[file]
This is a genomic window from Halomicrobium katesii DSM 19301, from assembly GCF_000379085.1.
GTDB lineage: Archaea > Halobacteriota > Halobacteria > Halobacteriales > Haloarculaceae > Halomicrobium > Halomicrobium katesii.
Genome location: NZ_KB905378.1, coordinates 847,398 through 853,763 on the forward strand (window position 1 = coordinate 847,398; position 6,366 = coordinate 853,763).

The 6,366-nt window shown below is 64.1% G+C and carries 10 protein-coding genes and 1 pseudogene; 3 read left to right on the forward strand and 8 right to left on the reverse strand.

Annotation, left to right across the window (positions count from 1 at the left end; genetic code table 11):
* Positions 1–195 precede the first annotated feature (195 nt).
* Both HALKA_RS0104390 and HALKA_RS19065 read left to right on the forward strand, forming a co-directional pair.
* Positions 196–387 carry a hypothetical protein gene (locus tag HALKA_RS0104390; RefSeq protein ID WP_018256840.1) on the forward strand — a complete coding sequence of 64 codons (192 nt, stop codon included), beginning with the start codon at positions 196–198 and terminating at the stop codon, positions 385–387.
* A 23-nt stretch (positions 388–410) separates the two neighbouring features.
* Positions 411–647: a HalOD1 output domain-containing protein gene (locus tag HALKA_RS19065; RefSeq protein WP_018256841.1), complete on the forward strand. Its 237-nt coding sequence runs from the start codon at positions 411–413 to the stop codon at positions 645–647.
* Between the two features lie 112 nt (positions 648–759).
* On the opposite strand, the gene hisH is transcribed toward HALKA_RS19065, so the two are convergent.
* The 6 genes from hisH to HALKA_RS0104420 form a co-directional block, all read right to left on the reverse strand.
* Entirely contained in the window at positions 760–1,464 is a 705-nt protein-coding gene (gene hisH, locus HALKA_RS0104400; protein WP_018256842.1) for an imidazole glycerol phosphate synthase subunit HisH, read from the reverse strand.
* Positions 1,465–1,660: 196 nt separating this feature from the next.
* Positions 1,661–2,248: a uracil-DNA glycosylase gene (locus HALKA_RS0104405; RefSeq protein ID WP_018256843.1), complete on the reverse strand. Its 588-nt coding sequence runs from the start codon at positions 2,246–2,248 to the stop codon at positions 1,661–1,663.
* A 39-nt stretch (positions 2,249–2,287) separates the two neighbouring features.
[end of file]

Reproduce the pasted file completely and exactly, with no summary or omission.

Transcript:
This is a genomic window from Halomicrobium katesii DSM 19301, from assembly GCF_000379085.1.
GTDB lineage: Archaea > Halobacteriota > Halobacteria > Halobacteriales > Haloarculaceae > Halomicrobium > Halomicrobium katesii.
Genome location: NZ_KB905378.1, coordinates 847,398 through 853,763 on the forward strand (window position 1 = coordinate 847,398; position 6,366 = coordinate 853,763).

The 6,366-nt window shown below is 64.1% G+C and carries 10 protein-coding genes and 1 pseudogene; 3 read left to right on the forward strand and 8 right to left on the reverse strand.

Annotation, left to right across the window (positions count from 1 at the left end; genetic code table 11):
* Positions 1–195 precede the first annotated feature (195 nt).
* Both HALKA_RS0104390 and HALKA_RS19065 read left to right on the forward strand, forming a co-directional pair.
* Positions 196–387 carry a hypothetical protein gene (locus tag HALKA_RS0104390; RefSeq protein ID WP_018256840.1) on the forward strand — a complete coding sequence of 64 codons (192 nt, stop codon included), beginning with the start codon at positions 196–198 and terminating at the stop codon, positions 385–387.
* A 23-nt stretch (positions 388–410) separates the two neighbouring features.
* Positions 411–647: a HalOD1 output domain-containing protein gene (locus tag HALKA_RS19065; RefSeq protein WP_018256841.1), complete on the forward strand. Its 237-nt coding sequence runs from the start codon at positions 411–413 to the stop codon at positions 645–647.
* Between the two features lie 112 nt (positions 648–759).
* On the opposite strand, the gene hisH is transcribed toward HALKA_RS19065, so the two are convergent.
* The 6 genes from hisH to HALKA_RS0104420 form a co-directional block, all read right to left on the reverse strand.
* Entirely contained in the window at positions 760–1,464 is a 705-nt protein-coding gene (gene hisH, locus HALKA_RS0104400; protein WP_018256842.1) for an imidazole glycerol phosphate synthase subunit HisH, read from the reverse strand.
* Positions 1,465–1,660: 196 nt separating this feature from the next.
* Positions 1,661–2,248: a uracil-DNA glycosylase gene (locus HALKA_RS0104405; RefSeq protein ID WP_018256843.1), complete on the reverse strand. Its 588-nt coding sequence runs from the start codon at positions 2,246–2,248 to the stop codon at positions 1,661–1,663.
* A 39-nt stretch (positions 2,249–2,287) separates the two neighbouring features.